Adam is able to trace one of the phones that was stolen, and they find the robbers in a hotel room with two guns, all of the stolen property and their bloody sweatshirts. Unfortunately, neither one of the guns they find matches the bullet pulled out of Sean’s body. When they interrogate the two suspects, the men deny killing Sean. Blood at the scene proves to be the key. When Sean was pistol-whipped, blood sprayed onto the wall. Some of it was smeared by the men when they left several minutes after it splattered on the wall, but another section was smeared immediately. Whoever dragged their arm through that blood left right after Sean was pistol-whipped. They are looking for a third person, and the only person who could have left was Devon—she lied.

Jo and Flack talk to Devon, who admits that she was involved. The men were supposed to arrive just as Sean opened the door to let her out, but they were late; she put her foot in the door to stop it from closing. Sean knew she was involved, and she got freaked out. She came back after the robbery and shot him. She got drugs from one of the robbers, and she owed him a lot of money. He promised no one would get hurt.


“Indelible” is a poignant episode that offers fans a look back at September 11th through the eyes of the CSIs. Most of the focus is placed on Mac, whose wife Claire was killed at the World Trade Center. All of Mac’s flashbacks are short, and they are evocative rather than graphic in their depiction of the terrorist attack. The first two flashbacks establish the love between Mac and Claire before the tragedy strikes. Mac sees the footage on the television, but Claire is shown surrounded by panicked people and falling paper—the second plane’s approach is merely a shadow overhead, and the focus remains on her face before the scene cuts back to Mac and the others in the precinct. When the tower collapses in Mac’s final flashback, once again it is Mac’s expression that tells the story as the action occurs offscreen, sending dust billowing toward him. These scenes narrow the focus, concentrating on one person as the unimaginable tragedy plays out around him.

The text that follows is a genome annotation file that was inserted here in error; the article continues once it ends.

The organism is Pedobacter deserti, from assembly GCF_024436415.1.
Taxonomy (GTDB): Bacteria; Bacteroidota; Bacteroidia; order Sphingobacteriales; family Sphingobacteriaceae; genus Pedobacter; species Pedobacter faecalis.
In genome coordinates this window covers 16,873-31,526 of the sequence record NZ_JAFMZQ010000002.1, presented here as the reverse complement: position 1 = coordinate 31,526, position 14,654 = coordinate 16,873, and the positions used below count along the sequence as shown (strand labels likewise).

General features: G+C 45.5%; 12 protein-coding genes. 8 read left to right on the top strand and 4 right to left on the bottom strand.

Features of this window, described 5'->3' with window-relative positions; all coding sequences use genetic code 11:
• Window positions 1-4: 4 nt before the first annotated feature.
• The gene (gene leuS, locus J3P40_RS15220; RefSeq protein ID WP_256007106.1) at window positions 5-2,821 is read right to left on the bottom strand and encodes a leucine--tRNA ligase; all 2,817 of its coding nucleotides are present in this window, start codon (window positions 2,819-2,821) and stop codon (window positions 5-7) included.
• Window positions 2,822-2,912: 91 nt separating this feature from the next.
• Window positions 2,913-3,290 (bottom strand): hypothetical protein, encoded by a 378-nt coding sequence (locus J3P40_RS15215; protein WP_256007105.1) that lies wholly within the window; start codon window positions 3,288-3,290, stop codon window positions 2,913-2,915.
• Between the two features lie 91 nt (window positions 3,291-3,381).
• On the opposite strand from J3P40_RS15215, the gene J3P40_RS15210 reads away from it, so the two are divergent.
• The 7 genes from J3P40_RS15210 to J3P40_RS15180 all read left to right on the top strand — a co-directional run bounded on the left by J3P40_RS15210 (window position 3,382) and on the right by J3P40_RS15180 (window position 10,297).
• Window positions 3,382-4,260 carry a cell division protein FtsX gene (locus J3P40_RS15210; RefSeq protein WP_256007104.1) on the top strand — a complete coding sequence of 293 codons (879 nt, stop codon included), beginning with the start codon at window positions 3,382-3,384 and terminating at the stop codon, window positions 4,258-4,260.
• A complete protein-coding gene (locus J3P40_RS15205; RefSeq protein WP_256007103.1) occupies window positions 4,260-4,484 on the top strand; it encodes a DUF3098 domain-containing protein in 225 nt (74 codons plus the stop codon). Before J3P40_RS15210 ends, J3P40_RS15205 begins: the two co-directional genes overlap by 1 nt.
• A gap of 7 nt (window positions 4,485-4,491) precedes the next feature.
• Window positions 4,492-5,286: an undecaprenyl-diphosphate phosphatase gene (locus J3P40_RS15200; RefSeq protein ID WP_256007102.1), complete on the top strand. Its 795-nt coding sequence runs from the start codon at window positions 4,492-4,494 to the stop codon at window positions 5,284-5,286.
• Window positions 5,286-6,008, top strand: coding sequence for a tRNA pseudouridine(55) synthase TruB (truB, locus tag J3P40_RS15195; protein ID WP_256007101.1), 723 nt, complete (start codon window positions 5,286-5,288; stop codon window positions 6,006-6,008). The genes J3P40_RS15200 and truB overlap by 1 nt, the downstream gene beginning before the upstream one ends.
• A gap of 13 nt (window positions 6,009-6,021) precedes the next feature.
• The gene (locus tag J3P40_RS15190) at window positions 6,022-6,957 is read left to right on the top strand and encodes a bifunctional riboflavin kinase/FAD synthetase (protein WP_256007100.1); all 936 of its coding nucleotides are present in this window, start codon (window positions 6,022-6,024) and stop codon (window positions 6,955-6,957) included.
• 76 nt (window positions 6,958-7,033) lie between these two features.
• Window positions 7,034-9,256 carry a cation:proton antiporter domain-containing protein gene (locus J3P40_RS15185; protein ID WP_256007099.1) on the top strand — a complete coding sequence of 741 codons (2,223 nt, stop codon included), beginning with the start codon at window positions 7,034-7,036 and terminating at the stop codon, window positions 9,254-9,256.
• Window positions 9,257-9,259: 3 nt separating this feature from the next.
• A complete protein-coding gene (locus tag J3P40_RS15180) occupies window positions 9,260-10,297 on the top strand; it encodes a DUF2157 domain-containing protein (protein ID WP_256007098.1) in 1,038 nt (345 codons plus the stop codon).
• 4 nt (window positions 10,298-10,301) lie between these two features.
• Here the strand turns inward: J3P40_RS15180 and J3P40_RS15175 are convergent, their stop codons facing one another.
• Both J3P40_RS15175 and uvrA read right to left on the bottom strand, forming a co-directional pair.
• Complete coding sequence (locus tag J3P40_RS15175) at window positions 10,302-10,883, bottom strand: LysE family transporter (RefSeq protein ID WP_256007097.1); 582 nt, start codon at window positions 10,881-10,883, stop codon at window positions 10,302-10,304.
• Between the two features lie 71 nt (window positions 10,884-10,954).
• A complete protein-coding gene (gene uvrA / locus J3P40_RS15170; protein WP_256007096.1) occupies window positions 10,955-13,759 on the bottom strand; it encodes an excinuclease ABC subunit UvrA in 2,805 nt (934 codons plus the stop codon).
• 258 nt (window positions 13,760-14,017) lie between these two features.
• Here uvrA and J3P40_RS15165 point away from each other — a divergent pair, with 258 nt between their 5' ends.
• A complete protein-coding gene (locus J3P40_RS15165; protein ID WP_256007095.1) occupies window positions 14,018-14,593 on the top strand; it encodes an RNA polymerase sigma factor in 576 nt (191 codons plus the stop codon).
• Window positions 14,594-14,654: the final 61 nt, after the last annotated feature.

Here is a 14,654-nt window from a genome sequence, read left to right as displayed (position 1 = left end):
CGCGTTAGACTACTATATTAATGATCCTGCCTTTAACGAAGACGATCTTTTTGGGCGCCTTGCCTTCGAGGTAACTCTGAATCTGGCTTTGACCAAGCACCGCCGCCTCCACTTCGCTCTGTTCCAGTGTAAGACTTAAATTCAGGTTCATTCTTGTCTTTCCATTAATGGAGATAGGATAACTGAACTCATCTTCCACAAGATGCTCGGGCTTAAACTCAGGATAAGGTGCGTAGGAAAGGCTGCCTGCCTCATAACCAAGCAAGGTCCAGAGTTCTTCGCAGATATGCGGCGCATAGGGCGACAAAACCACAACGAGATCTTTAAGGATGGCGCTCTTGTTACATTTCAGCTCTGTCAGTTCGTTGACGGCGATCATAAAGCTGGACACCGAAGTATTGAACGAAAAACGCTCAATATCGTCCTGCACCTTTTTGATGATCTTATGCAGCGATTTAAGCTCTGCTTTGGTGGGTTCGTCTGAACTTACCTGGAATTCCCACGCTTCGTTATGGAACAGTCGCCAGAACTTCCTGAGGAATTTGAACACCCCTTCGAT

Mac’s personal journey has a bittersweet ending when he heads toward the beach on Coney Island as the hour draws to a close. He kept the opera tickets for the past ten years, and he symbolically lets Claire go by releasing the tickets into the waves lapping against the sand. As Executive Producer Zachary Reiter previously indicated, “Indelible” offers Mac some closure so that he can move forward and, perhaps, pursue a new relationship in the coming months. The opera tickets are a meaningful touch, but many fans are sure to be wondering about the beach ball Mac mentioned way back in the show’s very first episode, “Blink”. He came across an old beach ball in the closet of the home he shared with Claire, and he didn’t have the heart to deflate it because his wife’s breath was still inside. The opera tickets tie in to the first flashback in “Indelible”, but it would have been nice to see a more direct reference to the pilot, which ended with Mac at Ground Zero after he revealed that his wife died on September 11th.